Principles Relevant to the Use of Nuclear Power Sources in Outer Space,
The Declaration on International Cooperation in the Exploration and Use of Outer Space for the Benefit and in the Interest of All States, Taking into Particular Account the Needs of Developing Countries, adopted on 13 December 1996 (resolution 51/122).
The 1967 Treaty on Principles Governing the Activities of States in the Exploration and Use of Outer Space, including the Moon and Other Celestial Bodies, could be viewed as furnishing a general legal basis for the peaceful uses of outer space and providing a framework for the developing law of outer space. The four other treaties may be said to deal specifically with certain concepts included in the 1967 Treaty. The space treaties have been ratified by many Governments and many others abide by their principles. In view of the importance of international cooperation in developing the norms of space law and their important role in promoting international cooperation in the use of outer space for peaceful purposes, the General Assembly and the Secretary-General of the United Nations have called upon all Member States of the United Nations not yet parties to the international treaties governing the uses of outer space to ratify or accede to those treaties as soon as feasible.(see 1, below)
From 19 to 30 July 1999, the Third United Nations Conference on the Exploration and Peaceful Uses of Outer Space (UNISPACE III) will consider the past achievements and current status of humankind’s activities in outer space and seek to map out a blueprint for future such activities, leading into the next century. One of the issues that will be discussed in that context is promotion of international cooperation, including the key aspect of the current status and future development of international space law.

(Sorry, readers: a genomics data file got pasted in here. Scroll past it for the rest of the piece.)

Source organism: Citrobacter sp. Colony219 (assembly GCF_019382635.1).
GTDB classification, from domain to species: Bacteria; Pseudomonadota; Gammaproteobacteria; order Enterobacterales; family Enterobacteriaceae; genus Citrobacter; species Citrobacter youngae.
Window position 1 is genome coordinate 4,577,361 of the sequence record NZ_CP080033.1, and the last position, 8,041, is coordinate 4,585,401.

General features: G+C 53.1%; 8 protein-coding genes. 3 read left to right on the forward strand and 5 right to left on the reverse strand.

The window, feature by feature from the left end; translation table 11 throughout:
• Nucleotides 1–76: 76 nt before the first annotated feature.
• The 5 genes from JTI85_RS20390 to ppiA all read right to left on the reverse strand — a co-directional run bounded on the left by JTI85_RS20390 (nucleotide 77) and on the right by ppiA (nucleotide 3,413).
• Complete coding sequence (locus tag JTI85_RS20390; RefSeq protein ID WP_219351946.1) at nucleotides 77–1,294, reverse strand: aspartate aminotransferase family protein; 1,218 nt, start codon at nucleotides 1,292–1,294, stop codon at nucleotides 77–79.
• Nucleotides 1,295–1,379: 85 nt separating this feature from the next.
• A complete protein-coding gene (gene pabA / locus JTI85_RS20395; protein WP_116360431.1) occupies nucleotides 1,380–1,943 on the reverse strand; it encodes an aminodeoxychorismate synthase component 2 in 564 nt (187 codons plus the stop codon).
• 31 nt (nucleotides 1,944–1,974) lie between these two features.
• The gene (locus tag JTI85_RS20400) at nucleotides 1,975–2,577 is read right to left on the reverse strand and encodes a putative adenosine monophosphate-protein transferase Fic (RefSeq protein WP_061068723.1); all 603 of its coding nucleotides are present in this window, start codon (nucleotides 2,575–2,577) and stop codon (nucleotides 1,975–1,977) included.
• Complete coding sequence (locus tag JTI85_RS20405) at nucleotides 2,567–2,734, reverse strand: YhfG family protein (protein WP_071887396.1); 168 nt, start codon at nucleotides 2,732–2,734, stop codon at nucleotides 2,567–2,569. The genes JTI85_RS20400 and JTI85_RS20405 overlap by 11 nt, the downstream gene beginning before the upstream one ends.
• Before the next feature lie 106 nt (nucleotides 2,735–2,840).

The purpose of the present publication is to set out again in a single volume the five outer space treaties so far adopted by the United Nations and the five sets of principles. Also included in this publication is a table listing the current parties to and the status of the five outer space treaties as well as other related international agreements governing space activities as at 1 February 1999. Furthermore, a commentary, consisting of a collection of statements made on the occasion of the adoption of the five outer space treaties, appears at the end of the publication.
is hoped that this collection will serve as a valuable reference document
for the participants of the Conference in their deliberations on issues
relating to international space law and its future development. In addition,
it is hoped that this publication will serve to remind all readers interested
in the legal aspects of outer space of the spirit of goodwill and cooperation
that formed the basis for the legal instruments formulated and inspired
the holding of this, the final United Nations conference of the twentieth
(1) See the report of the Secretary-General on international cooperation in space activities for enhancing security in the post-cold-war era (A/48/221), and also General Assembly resolution 48/39, para. 2.